Romeo and Juliet Act 2 & 3

Check out my last few posts on Romeo and Juliet before you read this one

We are finally finished with Romeo and Juliet up until Act Three. Or, as I’m calling it, The Act Where Everything Goes Wrong. In Act 2 and 3, R & J finally begin to realize that love is not a save-all, heal-all force, and maybe, just maybe, love can actually pull others apart. But, our favorite star-crossed lovers clearly don’t see this, because they’re too infatuated with each other’s beauty that they don’t realize actions have consequences.

RIP: Mercutio and Tybalt


To be honest, I was a bit upset that Mercutio and Tybalt died. Romeo and Juliet were starting to annoy me with all this “love at first sight” crap, but the side characters (not you, Paris…), especially Mercutio, were a breath of fresh air. However, I think this is exactly why Shakespeare decided to kill them off. I read that Shakespeare said “if I don’t kill Mercutio, Mercutio is going to kill me!” (maybe not his exact words, but still). Romeo and Juliet is not a love story- it’s a tragedy. Shakespeare didn’t write love stories. So, he had to progress the play somehow, because we all know how it ends. And I think getting rid of the two “main” side characters, especially Mercutio, the funnyman, launched the play into a much darker alley.

In the scene, Tybalt challenges Romeo to a fight, but Romeo decides that he does not want to fight. Tybalt provokes Mercutio by saying “you consortest with Romeo,” (you… hangout with Romeo?), so they fight and both end up dying. Classic.

“A plague on both your houses!”


Now, don’t get me wrong. Mercutio would be willing to die for Romeo if the need be. They’re best friends, and their bond goes far back… definitely further than the night before. But, the thing about Mercutio’s death is that there was no need. This event that triggers the death of 6 more characters was wholly preventable, if it wasn’t for loverboy Romeo. Romeo was supposed to be there for Mercutio but all he said was “oh no my love for Juliet has made me effeminate and suddenly I won’t hurt a fly!” Really, man? Even though Tybalt might have physically killed Mercutio, Romeo is to blame for his friend’s death. One of the cardinal rules of friendship is to never let other romantic relationships to get in the way. Mercutio was there for Romeo when he needed him, but Romeo was too busy looking at the whole situation through his post-marriage rose-colored glasses to mind. He was ignorant. Mercutio even said: “Why the devil came you between us? I was hurt under your arm” (pg. 121). Clearly, love didn’t solve anything in this situation. Could it have? Maybe, maybe not. If Romeo explained why he said he loved Tybalt, he would definitely die a lot sooner than he had! Perhaps love is the peaceful solution in Romeo’s mind, but not everything has a peaceful solution.

The Blame Game


R & J clearly believe that they have an unbreakable bond. But if this is the case, then how do they fall to their demise so quickly? Who is to blame (other than Shakespeare 😉  )?
There are a few people to point fingers at.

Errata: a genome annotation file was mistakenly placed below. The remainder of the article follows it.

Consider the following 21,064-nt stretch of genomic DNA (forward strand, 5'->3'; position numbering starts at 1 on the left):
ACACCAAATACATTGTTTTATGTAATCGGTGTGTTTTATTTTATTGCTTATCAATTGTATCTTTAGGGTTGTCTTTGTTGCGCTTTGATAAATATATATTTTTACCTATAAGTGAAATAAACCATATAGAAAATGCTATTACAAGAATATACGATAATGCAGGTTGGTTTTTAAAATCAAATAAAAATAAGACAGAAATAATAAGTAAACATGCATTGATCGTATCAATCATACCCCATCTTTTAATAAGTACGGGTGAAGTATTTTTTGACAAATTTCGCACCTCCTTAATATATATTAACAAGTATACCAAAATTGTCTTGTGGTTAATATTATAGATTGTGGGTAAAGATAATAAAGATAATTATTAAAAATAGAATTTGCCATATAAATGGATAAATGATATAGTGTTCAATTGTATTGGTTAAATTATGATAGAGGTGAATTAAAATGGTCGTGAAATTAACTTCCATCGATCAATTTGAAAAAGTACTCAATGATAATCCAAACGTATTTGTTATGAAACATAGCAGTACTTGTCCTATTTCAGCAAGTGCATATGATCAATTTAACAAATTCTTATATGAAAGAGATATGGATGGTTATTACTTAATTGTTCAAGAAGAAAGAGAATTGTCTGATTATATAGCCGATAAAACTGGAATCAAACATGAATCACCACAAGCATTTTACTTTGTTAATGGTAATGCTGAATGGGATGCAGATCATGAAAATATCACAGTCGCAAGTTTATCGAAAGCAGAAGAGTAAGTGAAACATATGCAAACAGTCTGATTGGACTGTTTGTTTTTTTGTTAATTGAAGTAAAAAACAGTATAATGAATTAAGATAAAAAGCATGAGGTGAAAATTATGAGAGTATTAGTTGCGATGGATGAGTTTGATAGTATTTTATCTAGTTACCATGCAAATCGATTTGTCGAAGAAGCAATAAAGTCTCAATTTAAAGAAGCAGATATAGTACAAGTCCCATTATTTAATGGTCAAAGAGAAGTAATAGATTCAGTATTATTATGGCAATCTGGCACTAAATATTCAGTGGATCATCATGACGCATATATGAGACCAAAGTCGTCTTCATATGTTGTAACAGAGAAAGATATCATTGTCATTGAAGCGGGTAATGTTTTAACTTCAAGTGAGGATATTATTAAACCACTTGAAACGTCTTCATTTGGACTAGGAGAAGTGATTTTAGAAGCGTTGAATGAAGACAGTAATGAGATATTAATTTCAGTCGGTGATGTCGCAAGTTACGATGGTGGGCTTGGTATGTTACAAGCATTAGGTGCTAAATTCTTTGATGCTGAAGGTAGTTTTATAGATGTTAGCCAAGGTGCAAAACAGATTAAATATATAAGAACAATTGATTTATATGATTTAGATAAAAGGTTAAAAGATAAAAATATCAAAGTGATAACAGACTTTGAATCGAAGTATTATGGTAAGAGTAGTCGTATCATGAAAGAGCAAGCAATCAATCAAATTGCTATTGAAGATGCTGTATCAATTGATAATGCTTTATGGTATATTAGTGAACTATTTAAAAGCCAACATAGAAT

Friar Lawrence

Friar Lawrence is the easy one to blame for Romeo and Juliet. If Romeo and Juliet were tried in court for murder, their lawyers would probably argue that they were delusional, or perhaps intoxicated, and didn’t know what they were doing. However, Friar Lawrence was supposed to be the trusted adult, but he was just blinded by his ignorance. He thought that a decades long family feud could just be solved by marrying a Capulet and a Montague- but you could argue that he’s just stupid and blinded by love like half the people in this play.


Capulet is the strange dad that sounds like he’s having a stroke every time he talks, but there’s no doubt that he’s the most mean-spirited character of the play. Because he pressured Juliet into marrying Paris, Juliet felt that sense of teenage rebellion when she fell in love with and married Romeo. Not to mention, he threatened to disown her unless she immediately married Paris. And according to neurologists, when you love something you can’t have, the love is much more intense. So, that worked out. 

Romeo, Thou Art A Villain!


These two characters are often blamed for the way Romeo and Juliet ends, and it’s true in one part. However, there is one character that is more to blame than anyone else: Romeo.

Let’s explore:

In class, we talked a lot about how Romeo instantly falling in love with Juliet at the party was basically his rebound from getting rejected by Rosaline. He was still so intensely in love with Rosaline, but since he couldn’t have her, he acted that much more reckless. He saw Juliet, a pretty looking girl, and married her the next day. Convenient, isn’t it Romeo?

There’s also the fact that Juliet is 13. Of course, society 500 years ago was much different, but if Juliet sees a hot 17-23 year old lusting after her, she’s bound to be happy about it- Romeo is her first love! So, was Romeo taking advantage of Juliet? Did he really love her? Or was it just a spur of the moment fling?

Now the character deaths. As I mentioned above, Romeo is really the one to blame for Mercutio’s death. His friend needed him and he wasn’t there- even worse, he used his love for Juliet as an excuse to not fight Tybalt. And when Mercutio dies, he gets mad at Tybalt and kills him… when it’s really his own ignorance that killed Mercutio.

Back to Juliet: her “love” that she’s known for a few days killed her cousin! She takes some time to weep, but then focuses her energy and anger to being mad that Romeo is “banishéd.” If she wasn’t so blinded by love, she would have seen Romeo’s ulterior motive. So… maybe love is not blind, but love is blinding. The girl’s thirteen and got threatened to get disowned by her parents, of course she’s going to do everything to rebel!

The blame on Romeo goes on into the play, but since we are only on act 3, I won’t get too into it. In conclusion: Romeo is a hotheaded mess.

Keeping Up With The Capulets